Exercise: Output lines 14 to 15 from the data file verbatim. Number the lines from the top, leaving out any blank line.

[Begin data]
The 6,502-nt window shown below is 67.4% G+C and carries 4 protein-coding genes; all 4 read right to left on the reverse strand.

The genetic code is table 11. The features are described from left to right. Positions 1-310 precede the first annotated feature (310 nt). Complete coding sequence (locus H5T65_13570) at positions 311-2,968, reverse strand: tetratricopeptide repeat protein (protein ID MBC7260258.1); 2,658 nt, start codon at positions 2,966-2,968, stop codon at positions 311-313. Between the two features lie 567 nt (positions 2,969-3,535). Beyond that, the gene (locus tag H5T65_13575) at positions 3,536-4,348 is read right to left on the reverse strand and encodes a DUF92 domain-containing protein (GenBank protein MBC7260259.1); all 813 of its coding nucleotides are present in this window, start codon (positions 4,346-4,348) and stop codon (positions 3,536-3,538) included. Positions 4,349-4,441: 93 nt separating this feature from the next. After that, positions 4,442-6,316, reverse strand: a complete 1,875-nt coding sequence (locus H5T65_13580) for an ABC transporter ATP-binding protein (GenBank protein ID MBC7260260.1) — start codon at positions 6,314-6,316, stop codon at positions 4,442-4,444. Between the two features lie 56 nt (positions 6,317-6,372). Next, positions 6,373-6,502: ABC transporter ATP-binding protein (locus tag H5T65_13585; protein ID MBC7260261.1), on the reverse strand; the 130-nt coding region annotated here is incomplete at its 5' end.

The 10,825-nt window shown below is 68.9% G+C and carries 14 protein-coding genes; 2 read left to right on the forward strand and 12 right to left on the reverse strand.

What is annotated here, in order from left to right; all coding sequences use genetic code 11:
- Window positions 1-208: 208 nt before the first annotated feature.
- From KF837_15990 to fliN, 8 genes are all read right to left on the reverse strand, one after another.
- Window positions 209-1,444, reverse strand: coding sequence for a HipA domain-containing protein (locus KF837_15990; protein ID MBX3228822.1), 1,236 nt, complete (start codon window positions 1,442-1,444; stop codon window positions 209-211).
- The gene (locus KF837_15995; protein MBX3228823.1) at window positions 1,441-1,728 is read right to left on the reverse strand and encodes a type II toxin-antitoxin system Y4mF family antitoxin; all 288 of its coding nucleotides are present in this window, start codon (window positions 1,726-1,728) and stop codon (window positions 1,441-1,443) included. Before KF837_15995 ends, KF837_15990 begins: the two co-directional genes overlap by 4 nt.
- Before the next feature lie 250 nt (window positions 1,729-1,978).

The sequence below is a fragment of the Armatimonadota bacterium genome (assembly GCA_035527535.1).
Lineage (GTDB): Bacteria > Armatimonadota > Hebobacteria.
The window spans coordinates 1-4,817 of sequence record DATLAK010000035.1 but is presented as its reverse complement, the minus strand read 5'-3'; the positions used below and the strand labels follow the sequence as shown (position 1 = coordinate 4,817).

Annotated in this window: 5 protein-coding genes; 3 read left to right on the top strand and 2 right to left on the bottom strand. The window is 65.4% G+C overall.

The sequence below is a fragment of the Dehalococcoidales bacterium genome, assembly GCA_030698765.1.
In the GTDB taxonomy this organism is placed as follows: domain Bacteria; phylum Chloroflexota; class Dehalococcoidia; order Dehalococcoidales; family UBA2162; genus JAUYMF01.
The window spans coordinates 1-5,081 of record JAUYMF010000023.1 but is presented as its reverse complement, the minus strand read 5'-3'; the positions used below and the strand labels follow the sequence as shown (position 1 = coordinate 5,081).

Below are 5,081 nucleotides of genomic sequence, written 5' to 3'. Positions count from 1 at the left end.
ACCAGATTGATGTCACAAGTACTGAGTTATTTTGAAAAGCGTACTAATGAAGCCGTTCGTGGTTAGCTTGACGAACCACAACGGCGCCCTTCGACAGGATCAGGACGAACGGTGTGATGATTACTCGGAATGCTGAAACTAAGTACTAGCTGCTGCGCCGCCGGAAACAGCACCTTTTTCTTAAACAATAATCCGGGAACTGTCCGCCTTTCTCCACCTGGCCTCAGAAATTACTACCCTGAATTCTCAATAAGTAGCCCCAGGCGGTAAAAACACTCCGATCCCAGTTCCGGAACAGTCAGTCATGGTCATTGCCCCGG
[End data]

The sequence below is a fragment of the Dehalococcoidales bacterium genome, assembly GCA_030698765.1.
In the GTDB taxonomy this organism is placed as follows: domain Bacteria; phylum Chloroflexota; class Dehalococcoidia; order Dehalococcoidales; family UBA2162; genus JAUYMF01.